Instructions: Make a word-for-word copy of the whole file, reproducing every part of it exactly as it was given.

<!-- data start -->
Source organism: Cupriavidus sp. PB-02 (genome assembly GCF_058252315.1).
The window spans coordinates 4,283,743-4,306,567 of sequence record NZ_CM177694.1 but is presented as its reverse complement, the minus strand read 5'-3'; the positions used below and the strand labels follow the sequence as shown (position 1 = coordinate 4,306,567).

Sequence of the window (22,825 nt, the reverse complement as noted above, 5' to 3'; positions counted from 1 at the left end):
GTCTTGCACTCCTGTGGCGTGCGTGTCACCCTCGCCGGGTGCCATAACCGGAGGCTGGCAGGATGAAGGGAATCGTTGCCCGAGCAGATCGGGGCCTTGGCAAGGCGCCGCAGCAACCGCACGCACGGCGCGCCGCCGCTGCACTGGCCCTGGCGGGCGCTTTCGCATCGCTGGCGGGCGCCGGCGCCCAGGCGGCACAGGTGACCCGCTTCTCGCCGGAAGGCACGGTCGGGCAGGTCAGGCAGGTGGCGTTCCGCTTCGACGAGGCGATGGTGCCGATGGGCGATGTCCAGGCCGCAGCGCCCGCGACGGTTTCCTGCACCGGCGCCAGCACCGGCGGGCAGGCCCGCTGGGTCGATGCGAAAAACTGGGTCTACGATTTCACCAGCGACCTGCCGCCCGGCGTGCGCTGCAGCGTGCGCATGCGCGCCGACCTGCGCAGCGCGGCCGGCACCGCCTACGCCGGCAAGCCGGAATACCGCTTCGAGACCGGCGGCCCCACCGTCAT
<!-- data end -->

Source organism: Cupriavidus sp. PB-02 (genome assembly GCF_058252315.1).
The window spans coordinates 4,283,743-4,306,567 of sequence record NZ_CM177694.1 but is presented as its reverse complement, the minus strand read 5'-3'; the positions used below and the strand labels follow the sequence as shown (position 1 = coordinate 4,306,567).

Sequence of the window (22,825 nt, the reverse complement as noted above, 5' to 3'; positions counted from 1 at the left end):
GTCTTGCACTCCTGTGGCGTGCGTGTCACCCTCGCCGGGTGCCATAACCGGAGGCTGGCAGGATGAAGGGAATCGTTGCCCGAGCAGATCGGGGCCTTGGCAAGGCGCCGCAGCAACCGCACGCACGGCGCGCCGCCGCTGCACTGGCCCTGGCGGGCGCTTTCGCATCGCTGGCGGGCGCCGGCGCCCAGGCGGCACAGGTGACCCGCTTCTCGCCGGAAGGCACGGTCGGGCAGGTCAGGCAGGTGGCGTTCCGCTTCGACGAGGCGATGGTGCCGATGGGCGATGTCCAGGCCGCAGCGCCCGCGACGGTTTCCTGCACCGGCGCCAGCACCGGCGGGCAGGCCCGCTGGGTCGATGCGAAAAACTGGGTCTACGATTTCACCAGCGACCTGCCGCCCGGCGTGCGCTGCAGCGTGCGCATGCGCGCCGACCTGCGCAGCGCGGCCGGCACCGCCTACGCCGGCAAGCCGGAATACCGCTTCGAGACCGGCGGCCCCACCGTCAT